8. The abuse of statistics to further a political cause: no specifics, just an observed increase in methylation. Some methylation is passed down eg study of Dutch famine: how do you separate out generations? Are some genomes less susceptible to methylation in which case do researchers accuse victims who do not show methylation of insufficient trauma. This is another horrible rabbit hole.

  9. “differences in a process called methylation between those who had been abused and those who had not could pave the way for a genetic test to indicate whether abuse took place.”

    Put aside for the moment the question of how they knew who had been abused and who had not, the statement is still a non sequitur. What they actually need is measurements on people before they were abused and then again after they were abused. Otherwise what they’ve found is at best evidence that the abused and the non-abused have genetic differences. That is hardly surprising.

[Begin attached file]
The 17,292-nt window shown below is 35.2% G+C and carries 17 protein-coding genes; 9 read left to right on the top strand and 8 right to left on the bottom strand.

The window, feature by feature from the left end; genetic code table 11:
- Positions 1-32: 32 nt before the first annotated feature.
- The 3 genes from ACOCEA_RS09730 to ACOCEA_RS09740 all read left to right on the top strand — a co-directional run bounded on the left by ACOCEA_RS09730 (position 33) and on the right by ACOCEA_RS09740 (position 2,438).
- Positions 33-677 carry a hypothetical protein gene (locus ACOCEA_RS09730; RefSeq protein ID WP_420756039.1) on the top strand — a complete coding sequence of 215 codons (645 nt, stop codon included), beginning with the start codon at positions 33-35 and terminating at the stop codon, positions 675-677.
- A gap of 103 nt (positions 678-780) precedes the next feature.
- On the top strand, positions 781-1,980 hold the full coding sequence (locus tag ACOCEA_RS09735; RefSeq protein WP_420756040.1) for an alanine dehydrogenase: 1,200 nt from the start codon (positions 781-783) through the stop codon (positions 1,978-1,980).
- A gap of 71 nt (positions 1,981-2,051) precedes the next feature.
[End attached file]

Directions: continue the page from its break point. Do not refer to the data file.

10. The full paper is here: https://www.nature.com/articles/s41398-018-0252-1

    The methods are extremely advanced. In principle I see what they have done, but in detail not.

    As far fetched as it sounds, this is actually very plausible. As always, it needs to be replicated, because all fishing expeditions (we think exposure A does B – to one of these 3,000,000,000 sites) will turn up (false) positive results.

    Some time before there is a “genetic test for child abuse” and one wonders what the point is. It’s likely you’d also have to have identified, and test for, every potential confounder as well, to make it reliable.